On Tuesday April 7, the Notre Dame Center for Ethics and Culture sponsored an event called “An Insider’s Look at Hollywood: An Intimate Conversation with Dick Lyles, CEO of Origin Entertainment.” The event was meant to supplement the Center’s Catholic Culture Film Series, which reflects on ways in which the cinema plays a substantial role in our culture and how Catholics can use the industry to exert a positive influence. Besides being CEO of several companies, Lyles developed training programs for businessmen that cover six continents and wrote the bestseller Winning Ways. As CEO of Origin Entertainment, he helps ensure the making of films that are skillfully crafted while conveying meaningful ideas.
“We are at a critical point in what’s happening in the world right now,” Lyles began. He briefly outlined the economic history of the 20th century, beginning with Pope Leo XIII’s prediction in his 1891 encyclical Rerum Novarum that communism would ultimately fail and be replaced by the triumph of capitalism. A century later in 1991, Pope John Paul II issued the encyclical Centesimus Annus which confirmed capitalism’s success, but warned of the threats associated with this victory.
Capitalism depends on the Catholic principles of liberty and personal freedom, which can be abused if people choose selfishness and irresponsibility. The encyclical further included the fear of those putting themselves above the common good. “Are we seeing this today, twenty years later?” Lyles asked, “It’s everywhere, in all major institutions.” Government and business are among those institutions that are “wounded,” Lyles explained—reflected in the disappearance of politicians who nobly pursue the common good and as evidenced in the current economic crisis. The destruction extends to journalism, which gave up on its old goal to “report and describe” in favor of strongly pushing an anti-Christian agenda, Lyles explained as he held up a cover of Newsweek bearing the title, “The Decline and Fall of Christian America.”
Lyles moved on to Hollywood, another one of these broken institutions. In fact, its dysfunction is a major issue. Hollywood is an organization that “shapes how people view the world and shape their values,” Lyles commented, “It is a Church of the Masses,” endorsing a theology of narcissism, self-gratification, and greed. “It threatens Catholics and Christians, as well as anyone who cares about free enterprise, capitalism, respect for self, humanity, and our world in general,” Lyles said, “That’s why we should care that it’s broken.” Because Hollywood promotes narcissistic self-indulgence and greed, general incompetency has tarnished the foundational principles of craftsmanship and quality of work. “It’s a people-centric business where few people know how to be effective in their interactions with other people,” Lyles stated. Movies are made which have several excellent features, but fail to come together in an integral whole. Lyles held the egocentricity of actors, directors, and producers alike responsible in part for this failure. “Hollywood lacks cohesive leadership discipline,” Lyles continued.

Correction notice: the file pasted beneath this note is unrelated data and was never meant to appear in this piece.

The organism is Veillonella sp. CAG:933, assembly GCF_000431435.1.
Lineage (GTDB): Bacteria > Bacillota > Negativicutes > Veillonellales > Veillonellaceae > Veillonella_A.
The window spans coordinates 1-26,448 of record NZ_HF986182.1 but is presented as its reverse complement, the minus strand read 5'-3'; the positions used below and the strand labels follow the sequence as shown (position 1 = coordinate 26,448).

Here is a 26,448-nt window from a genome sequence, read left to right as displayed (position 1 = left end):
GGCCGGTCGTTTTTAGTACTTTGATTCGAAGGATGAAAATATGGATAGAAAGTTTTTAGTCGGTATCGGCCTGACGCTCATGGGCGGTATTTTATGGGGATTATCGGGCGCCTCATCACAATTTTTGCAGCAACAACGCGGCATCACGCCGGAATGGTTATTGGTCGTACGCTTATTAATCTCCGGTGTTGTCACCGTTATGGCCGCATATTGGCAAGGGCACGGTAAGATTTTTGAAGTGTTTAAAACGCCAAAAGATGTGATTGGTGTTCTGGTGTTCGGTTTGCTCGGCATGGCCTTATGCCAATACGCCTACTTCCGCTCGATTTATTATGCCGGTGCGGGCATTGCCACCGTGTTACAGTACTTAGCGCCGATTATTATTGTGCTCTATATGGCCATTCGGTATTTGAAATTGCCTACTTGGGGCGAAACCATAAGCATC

The biggest testament to Hollywood’s incompetence? The kinds of movies that get made. G-rated films gross $78 million, PG-rated $28 million, and R-rated $4 million. Yet 95% of the films Hollywood creates are R-rated because “that’s what people want to watch.” In these chaotic times, Lyles urged us to think of the implications of not acting. “The culture around us is changing to the point that it’s becoming toxic to the very foundations of our society, and we’re letting it go by,” he said. “We have to make a difference.” Lyles pointed to a rediscovery of the Judeo-Christian tradition and ethic, which he believes was responsible for American cinema’s “golden days,” producing actors like Charlton Heston and Meryl Streep and films such as Casablanca and Citizen Kane. Christians must somehow project their values into the world in an effective way. Lyles’ solution to this is companies like Act One, an organization that trains Christians for Hollywood careers in screenwriting. He also emphasized the need for groups like the Genesis Initiative, a non-profit organization that will ensure the re-establishment of a Catholic presence in society for future generations via movie and television projects. “We’re in a values culture war without ammunition,” Lyles stated urgently, “so as Christians we need to learn about our values and how we relate to them.”
Visit www.originentertainment.com for more information about Dick Lyles and his endeavor.